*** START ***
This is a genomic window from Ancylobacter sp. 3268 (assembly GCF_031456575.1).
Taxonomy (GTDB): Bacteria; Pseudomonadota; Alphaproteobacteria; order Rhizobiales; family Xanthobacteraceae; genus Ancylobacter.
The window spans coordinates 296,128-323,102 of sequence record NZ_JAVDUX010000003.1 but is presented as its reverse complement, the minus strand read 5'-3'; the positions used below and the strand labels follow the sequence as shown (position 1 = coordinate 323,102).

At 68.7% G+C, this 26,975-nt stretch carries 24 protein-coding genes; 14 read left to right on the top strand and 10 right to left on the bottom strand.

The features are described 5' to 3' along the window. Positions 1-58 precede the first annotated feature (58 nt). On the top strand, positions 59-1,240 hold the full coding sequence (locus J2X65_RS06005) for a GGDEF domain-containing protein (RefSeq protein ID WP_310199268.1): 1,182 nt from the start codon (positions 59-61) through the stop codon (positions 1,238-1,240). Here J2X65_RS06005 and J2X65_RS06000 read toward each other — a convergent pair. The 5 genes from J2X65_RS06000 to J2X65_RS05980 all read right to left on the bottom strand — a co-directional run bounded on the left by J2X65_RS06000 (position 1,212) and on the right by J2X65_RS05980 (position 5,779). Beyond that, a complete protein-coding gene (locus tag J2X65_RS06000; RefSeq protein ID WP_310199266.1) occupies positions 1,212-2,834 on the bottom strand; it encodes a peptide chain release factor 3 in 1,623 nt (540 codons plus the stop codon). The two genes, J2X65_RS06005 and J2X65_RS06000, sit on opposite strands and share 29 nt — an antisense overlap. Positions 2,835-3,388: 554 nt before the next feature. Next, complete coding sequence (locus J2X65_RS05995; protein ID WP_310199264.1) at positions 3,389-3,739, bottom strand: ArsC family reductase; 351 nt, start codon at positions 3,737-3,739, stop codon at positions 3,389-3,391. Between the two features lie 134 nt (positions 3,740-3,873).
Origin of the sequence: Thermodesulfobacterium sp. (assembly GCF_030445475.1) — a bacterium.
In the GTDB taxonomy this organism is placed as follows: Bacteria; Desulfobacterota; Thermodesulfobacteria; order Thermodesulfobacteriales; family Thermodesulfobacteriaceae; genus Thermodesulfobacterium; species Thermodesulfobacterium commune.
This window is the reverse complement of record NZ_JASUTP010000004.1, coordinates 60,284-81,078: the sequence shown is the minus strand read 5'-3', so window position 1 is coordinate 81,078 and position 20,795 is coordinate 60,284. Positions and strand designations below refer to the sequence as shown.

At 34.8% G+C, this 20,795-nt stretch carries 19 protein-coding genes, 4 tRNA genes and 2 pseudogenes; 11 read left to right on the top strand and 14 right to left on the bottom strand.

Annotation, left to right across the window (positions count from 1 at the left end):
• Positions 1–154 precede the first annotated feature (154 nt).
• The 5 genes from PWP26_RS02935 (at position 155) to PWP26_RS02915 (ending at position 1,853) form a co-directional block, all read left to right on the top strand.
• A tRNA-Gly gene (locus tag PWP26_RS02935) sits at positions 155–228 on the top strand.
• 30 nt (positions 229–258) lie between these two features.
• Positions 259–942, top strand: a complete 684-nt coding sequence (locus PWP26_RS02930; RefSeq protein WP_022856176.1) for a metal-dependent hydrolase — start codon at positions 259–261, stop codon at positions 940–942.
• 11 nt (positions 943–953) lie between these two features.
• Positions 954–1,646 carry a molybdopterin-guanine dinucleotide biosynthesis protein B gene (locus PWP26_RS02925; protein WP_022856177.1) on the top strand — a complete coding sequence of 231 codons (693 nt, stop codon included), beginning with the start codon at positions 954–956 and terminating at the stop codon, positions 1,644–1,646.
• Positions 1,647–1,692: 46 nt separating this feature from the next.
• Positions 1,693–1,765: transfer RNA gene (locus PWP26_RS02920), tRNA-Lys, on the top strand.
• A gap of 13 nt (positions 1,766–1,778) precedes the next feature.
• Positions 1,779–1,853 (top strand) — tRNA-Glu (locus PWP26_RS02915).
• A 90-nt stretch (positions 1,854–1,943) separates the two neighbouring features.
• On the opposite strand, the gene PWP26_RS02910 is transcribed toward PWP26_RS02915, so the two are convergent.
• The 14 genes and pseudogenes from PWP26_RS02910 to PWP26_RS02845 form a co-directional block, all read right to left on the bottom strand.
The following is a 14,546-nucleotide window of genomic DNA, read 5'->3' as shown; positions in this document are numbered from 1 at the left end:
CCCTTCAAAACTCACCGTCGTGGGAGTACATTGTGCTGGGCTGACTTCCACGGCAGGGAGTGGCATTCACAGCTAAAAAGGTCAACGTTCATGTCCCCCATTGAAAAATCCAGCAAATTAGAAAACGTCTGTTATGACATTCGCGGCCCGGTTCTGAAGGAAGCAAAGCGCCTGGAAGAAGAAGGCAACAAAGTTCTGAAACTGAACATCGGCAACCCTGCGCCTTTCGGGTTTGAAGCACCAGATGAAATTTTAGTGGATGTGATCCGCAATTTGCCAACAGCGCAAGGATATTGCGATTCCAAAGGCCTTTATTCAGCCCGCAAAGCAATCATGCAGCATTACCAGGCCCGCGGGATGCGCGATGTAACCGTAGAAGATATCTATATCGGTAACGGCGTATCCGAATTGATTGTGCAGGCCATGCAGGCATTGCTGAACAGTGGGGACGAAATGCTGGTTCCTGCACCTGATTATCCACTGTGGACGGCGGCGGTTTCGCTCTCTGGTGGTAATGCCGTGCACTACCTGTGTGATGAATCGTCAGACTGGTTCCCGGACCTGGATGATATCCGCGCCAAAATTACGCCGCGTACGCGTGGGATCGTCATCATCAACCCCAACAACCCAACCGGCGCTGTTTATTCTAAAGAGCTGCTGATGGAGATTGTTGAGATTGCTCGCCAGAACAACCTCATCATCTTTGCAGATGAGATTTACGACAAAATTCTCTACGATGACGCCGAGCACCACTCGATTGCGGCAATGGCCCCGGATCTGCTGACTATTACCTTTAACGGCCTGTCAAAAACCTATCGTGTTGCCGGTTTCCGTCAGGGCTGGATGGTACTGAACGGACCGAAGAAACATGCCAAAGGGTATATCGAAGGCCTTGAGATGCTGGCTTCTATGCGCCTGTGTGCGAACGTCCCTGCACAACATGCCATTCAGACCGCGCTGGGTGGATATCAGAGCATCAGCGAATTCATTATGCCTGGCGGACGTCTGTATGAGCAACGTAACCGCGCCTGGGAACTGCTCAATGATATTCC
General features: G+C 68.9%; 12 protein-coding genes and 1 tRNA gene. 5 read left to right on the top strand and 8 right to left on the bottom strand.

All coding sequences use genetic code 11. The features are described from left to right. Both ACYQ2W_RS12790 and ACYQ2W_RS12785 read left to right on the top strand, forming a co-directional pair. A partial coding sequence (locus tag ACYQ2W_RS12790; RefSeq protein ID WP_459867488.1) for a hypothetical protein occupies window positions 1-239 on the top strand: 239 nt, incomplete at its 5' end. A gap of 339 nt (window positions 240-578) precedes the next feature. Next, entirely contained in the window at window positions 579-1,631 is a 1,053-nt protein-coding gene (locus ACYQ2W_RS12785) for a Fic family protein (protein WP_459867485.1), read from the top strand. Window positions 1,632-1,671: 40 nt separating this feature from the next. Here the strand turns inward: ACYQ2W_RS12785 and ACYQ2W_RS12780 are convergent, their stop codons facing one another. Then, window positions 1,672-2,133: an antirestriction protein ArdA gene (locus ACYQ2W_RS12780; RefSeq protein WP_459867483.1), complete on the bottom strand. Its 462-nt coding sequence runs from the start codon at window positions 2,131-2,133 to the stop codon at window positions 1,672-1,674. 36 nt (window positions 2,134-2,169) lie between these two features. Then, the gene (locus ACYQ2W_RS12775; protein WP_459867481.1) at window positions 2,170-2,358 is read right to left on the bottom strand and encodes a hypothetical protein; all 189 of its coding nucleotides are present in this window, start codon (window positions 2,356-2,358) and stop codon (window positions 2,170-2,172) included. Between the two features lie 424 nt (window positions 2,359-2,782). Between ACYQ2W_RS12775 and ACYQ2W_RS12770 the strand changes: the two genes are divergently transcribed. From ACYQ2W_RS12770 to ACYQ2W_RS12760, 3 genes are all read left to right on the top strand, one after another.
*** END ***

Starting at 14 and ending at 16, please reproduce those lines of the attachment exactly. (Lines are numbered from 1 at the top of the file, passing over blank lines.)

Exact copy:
• 30 nt (positions 229–258) lie between these two features.
• Positions 259–942, top strand: a complete 684-nt coding sequence (locus PWP26_RS02930; RefSeq protein WP_022856176.1) for a metal-dependent hydrolase — start codon at positions 259–261, stop codon at positions 940–942.
• 11 nt (positions 943–953) lie between these two features.